Frederickson, Alan Porter

Written by Linda Kirkpatrick on .

Alan Frederickson

1927 - 2010

Born and raised in Iowa.  Served in the Navy.  Moved to Evergreen in 1956.  Marred to Juanita.

Trombone player.  Started the Queen City Jazz Band in 1958 and played with that group for 22 years.  In 1989 started the Alan Frederickson Jazz Ensemble and later joined forces with Juanita Greenwood, the producer of Summit Jazz, a three-day festival in the Denver metro area.  President of the Summit Jazz Foundation, Inc., dedicated to the preservation of traditional jazz through education and performance with an emphasis on improvisational jazz.  In addition to the Summit Jazz Festival, the foundation also produced a series of concert weekends, bringing in world-class jazz musicians at the Denver Center for the Performing Arts.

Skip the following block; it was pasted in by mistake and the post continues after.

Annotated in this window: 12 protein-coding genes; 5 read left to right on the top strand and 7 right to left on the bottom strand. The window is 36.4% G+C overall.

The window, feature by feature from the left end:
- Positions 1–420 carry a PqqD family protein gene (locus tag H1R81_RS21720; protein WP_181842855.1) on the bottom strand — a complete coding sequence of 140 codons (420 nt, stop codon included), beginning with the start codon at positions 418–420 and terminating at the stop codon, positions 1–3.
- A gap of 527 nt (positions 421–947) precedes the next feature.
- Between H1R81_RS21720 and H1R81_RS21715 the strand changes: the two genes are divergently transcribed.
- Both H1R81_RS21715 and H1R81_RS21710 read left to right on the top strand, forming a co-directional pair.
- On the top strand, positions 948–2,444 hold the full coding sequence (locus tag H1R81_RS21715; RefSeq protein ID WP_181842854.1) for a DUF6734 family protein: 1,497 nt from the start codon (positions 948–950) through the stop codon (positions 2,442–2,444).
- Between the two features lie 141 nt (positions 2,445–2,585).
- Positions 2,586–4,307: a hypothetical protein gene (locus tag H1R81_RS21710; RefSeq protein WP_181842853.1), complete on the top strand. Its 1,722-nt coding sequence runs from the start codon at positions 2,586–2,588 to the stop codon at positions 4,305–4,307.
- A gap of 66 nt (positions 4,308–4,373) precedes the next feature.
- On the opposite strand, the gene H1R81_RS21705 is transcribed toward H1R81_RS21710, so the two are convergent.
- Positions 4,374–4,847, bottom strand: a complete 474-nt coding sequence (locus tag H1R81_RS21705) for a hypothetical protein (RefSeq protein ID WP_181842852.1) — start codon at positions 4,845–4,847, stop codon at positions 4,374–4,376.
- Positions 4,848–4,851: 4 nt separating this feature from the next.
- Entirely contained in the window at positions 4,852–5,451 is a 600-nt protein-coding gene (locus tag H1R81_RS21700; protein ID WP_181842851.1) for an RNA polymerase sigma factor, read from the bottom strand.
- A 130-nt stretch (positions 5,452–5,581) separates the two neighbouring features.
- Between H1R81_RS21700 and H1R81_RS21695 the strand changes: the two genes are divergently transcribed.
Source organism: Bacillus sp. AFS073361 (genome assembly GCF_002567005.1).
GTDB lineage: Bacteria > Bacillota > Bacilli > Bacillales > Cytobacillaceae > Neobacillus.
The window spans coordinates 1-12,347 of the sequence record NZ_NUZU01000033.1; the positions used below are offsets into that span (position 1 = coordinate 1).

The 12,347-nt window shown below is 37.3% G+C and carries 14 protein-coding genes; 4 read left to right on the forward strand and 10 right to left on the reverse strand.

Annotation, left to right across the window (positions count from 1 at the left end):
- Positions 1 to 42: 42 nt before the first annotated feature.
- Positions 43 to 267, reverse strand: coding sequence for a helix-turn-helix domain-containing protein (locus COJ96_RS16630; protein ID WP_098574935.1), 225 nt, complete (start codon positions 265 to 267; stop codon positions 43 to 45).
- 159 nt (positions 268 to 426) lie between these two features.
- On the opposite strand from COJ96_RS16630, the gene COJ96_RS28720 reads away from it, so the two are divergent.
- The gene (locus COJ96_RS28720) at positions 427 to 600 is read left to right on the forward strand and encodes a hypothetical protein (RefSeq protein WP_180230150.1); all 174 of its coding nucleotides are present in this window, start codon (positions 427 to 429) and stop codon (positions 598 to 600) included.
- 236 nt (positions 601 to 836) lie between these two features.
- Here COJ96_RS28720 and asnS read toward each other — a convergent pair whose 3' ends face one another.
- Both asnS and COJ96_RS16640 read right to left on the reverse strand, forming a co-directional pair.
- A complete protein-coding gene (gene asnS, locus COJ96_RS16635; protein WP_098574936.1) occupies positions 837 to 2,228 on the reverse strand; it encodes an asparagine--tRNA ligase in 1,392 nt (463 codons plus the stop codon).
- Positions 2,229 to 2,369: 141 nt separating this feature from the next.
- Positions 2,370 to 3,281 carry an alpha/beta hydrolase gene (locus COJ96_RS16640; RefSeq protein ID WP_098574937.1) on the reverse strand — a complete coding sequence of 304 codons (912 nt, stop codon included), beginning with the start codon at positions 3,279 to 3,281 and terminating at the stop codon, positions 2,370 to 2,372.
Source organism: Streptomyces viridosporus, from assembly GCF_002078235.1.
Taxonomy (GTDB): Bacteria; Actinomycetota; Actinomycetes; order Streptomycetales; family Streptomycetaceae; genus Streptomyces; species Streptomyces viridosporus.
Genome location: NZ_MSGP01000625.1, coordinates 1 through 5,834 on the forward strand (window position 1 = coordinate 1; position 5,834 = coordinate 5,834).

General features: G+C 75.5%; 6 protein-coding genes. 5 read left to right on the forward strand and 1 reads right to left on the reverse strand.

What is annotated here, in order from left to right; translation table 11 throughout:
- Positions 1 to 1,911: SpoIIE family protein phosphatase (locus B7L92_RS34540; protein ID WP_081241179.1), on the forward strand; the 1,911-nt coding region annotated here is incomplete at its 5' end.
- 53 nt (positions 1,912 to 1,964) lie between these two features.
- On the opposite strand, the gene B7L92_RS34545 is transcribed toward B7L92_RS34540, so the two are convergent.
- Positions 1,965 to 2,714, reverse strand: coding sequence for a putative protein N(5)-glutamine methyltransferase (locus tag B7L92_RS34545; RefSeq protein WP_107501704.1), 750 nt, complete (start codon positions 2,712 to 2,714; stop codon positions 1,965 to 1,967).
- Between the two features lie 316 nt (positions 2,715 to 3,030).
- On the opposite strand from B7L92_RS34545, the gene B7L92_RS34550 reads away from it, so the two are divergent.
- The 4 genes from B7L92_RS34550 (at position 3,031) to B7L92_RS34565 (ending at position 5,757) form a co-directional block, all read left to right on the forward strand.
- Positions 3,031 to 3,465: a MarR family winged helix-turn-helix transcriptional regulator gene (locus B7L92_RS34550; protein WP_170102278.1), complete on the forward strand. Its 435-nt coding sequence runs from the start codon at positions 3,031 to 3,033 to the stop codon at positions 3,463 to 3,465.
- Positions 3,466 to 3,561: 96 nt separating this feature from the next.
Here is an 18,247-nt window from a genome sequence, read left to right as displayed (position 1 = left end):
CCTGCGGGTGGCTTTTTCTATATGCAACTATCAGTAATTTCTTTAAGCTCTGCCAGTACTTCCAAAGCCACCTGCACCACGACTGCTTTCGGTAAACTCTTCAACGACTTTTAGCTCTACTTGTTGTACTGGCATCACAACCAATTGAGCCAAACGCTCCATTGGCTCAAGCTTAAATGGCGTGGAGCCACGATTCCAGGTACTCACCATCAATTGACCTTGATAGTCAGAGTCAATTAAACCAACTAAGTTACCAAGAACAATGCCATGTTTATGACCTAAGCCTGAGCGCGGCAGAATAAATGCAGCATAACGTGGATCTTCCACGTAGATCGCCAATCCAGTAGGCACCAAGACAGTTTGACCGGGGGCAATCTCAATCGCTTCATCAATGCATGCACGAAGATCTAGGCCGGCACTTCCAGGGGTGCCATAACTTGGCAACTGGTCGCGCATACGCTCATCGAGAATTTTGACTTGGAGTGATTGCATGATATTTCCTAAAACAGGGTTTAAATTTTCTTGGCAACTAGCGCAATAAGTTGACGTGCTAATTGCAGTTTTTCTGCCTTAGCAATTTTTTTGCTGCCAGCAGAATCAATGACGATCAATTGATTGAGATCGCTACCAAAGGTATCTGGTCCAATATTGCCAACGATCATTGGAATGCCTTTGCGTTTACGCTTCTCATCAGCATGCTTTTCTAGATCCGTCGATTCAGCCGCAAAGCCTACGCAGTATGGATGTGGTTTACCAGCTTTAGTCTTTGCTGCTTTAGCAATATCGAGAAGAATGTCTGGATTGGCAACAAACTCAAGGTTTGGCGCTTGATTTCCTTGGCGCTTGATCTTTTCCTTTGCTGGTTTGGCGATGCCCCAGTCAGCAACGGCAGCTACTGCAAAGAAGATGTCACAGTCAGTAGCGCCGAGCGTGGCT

Graduated from the University of Chicago and held a degree in architecture from the University of Iowa.  For 14 years he designed buildings by day and entertained jazz enthusiasts at Mon-Vue Village on Friday and Saturday nights, never feeling the need to choose between the two professions.

For three years in the early 1960s he worked for "The Woodpeckers" designing homes in the Hiwan Hills subdivision when Evergreen began to be transformed from a summer community to a year-round community.  After opening his own architectural firm in Evergreen, he designed the Pine Ridge Professional Office Building, Evergreen Firehouse #1, a clinic on Meadow Drive, the former library, the former Winegard Research and Development Complex on Bryant Drive, the former Bergen Park Lumber Yard Building, and the Post Office on Evergreen Parkway.  He was also a design consultant on the water treatment structures below the dam.

He was active with the Evergreen Kiwanis Club and was known for his quick wit and "reading of the work" either at Kiwanis meetings or between songs when he performed.  He could pick up a John Deere tractor manual or a Sears catalog, start reading, and turn it into an amusing piece of work that delighted an audience.

Sources:  Autobiographical writeup in a Kiwanis newsletter, Juanita Greenwood Frederickson, Lee Kistler